It is worth noting, however, that the HoloLens may not always behave in this way while under G load. I was flying in a rear-facing seat, and there is a good chance that the HoloLens would have behaved differently if I had been facing forward. The HoloLens' behavior with regard to the orientation of the G force is something that will need to be researched in the future.

As horrible as the experience of wearing the HoloLens during the hyper-gravity portion of the parabola might have been, the HoloLens worked surprisingly well in zero gravity. It kept my checklist right where I needed it. The experience was not 100 percent perfect, but it was certainly good enough that I would consider using the HoloLens in zero gravity to be practical.

On a side note, I was a little bit concerned that the HoloLens would float off of my head, especially given that I had to wear it over a set of aviation-style headphones. Surprisingly, the HoloLens did not budge.

Perhaps the best testament to the HoloLens' ability to cope with zero gravity is something that happened during the first parabola. Several items that had been stowed in a seat-back pocket in front of me floated out and I suddenly found myself having to catch half a dozen objects before they could float away. This involved lots of head movement and fast motion, and yet the HoloLens never lost track of the position of my checklist, nor did it try to come off of my head. I was really impressed.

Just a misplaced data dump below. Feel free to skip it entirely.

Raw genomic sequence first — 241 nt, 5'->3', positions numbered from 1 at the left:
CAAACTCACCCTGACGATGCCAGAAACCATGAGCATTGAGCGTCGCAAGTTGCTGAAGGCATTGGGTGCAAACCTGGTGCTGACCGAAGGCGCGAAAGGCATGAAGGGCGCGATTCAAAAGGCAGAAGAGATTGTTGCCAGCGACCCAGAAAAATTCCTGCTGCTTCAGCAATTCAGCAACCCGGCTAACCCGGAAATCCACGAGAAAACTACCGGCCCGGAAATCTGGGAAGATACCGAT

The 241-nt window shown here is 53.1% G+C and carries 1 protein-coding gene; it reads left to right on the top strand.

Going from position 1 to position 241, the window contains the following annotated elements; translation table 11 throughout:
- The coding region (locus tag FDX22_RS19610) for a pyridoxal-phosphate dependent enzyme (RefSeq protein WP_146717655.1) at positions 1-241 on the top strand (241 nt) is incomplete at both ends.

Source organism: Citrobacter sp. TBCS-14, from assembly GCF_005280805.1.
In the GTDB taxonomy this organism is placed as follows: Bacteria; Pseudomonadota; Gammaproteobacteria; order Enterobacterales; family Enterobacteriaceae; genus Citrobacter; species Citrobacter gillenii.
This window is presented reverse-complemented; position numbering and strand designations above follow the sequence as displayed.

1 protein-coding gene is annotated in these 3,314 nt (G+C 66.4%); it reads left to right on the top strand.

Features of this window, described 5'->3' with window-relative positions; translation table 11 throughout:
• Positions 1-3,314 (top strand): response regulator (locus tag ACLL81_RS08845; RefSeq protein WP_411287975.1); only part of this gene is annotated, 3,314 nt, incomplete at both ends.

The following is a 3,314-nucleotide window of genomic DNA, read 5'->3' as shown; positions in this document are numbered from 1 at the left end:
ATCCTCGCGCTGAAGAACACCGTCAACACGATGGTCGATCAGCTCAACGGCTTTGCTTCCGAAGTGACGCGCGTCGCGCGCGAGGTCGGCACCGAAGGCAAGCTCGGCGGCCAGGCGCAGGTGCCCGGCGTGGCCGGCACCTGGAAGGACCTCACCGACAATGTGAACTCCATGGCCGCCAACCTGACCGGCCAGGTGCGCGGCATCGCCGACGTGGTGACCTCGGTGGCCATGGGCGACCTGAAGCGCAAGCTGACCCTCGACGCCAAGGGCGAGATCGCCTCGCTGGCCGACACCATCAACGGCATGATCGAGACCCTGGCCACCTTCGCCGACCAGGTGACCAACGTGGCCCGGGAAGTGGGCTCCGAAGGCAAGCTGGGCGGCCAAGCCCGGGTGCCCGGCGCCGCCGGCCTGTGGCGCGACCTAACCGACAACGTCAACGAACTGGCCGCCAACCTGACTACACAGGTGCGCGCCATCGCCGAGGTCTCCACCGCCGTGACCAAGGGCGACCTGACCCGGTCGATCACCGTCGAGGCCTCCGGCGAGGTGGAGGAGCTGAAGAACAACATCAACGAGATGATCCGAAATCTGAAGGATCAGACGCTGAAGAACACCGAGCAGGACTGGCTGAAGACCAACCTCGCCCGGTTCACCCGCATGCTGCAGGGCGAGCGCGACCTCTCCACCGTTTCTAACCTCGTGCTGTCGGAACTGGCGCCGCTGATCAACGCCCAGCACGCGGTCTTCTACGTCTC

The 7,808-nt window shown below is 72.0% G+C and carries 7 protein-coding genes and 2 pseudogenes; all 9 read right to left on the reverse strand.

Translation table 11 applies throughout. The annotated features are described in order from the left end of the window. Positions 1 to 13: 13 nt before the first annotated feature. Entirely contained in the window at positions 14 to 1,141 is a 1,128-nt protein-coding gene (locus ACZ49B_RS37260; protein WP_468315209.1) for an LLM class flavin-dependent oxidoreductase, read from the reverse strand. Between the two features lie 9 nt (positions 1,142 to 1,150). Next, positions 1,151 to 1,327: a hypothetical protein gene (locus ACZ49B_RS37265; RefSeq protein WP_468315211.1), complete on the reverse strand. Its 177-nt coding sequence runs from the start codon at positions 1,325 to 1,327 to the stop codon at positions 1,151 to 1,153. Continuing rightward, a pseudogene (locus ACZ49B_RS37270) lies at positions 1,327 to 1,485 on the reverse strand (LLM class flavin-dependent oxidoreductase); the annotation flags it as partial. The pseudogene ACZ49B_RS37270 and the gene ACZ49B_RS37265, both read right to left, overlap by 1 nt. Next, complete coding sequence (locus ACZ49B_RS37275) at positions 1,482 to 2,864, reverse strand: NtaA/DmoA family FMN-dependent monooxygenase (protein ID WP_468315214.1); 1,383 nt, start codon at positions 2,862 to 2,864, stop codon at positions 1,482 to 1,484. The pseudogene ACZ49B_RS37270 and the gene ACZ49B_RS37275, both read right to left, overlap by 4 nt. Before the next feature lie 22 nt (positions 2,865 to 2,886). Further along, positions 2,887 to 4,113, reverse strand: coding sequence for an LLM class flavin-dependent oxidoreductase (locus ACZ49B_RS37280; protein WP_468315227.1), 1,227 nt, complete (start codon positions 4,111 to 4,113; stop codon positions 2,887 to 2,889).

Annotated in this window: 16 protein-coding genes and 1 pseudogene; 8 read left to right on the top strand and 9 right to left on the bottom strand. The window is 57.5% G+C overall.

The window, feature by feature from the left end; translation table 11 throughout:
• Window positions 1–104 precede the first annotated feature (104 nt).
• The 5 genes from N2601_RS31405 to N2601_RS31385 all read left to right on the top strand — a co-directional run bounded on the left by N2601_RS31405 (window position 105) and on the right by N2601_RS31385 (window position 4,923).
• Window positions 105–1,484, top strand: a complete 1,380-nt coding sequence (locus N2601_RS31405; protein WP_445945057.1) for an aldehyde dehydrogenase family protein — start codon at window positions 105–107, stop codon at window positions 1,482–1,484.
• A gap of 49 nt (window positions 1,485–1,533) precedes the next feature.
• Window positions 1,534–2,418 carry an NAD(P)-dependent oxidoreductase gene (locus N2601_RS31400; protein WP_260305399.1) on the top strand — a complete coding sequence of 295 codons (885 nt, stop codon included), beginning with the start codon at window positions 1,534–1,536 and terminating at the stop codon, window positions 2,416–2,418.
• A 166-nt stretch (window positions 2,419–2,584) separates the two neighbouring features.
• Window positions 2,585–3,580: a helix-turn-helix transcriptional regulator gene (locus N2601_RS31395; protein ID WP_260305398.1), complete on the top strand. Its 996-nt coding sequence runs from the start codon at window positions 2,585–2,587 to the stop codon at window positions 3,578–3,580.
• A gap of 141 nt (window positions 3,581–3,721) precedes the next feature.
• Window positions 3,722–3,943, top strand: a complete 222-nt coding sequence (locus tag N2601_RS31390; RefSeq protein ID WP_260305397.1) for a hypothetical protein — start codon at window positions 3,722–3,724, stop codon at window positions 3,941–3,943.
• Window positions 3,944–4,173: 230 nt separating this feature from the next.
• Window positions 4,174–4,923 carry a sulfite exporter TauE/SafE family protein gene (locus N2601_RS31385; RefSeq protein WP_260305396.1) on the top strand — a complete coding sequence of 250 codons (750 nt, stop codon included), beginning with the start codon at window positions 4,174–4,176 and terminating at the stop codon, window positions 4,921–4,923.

Unfortunately, I did not get to spend as much time using HoloLens in zero gravity as I would have liked. Even so, the initial testing results were promising, and I think that there is a realistic chance that the device would work in space. Significantly more research needs to be done, but I am optimistic of the device's potential. If anyone at Microsoft would be willing to contribute a couple of HoloLens devices to support future micro-gravity research, it would be immensely helpful and greatly appreciated. The next time around, I will simply close my eyes during the hyper G portion of the parabola so that I don't have to endure the nausea-inducing spinning windows.

About the Author

Brien Posey is a 22-time Microsoft MVP with decades of IT experience. As a freelance writer, Posey has written thousands of articles and contributed to several dozen books on a wide variety of IT topics. Prior to going freelance, Posey was a CIO for a national chain of hospitals and health care facilities. He has also served as a network administrator for some of the country's largest insurance companies and for the Department of Defense at Fort Knox. In addition to his continued work in IT, Posey has spent the last several years actively training as a commercial scientist-astronaut candidate in preparation to fly on a mission to study polar mesospheric clouds from space. You can follow his spaceflight training on his Web site.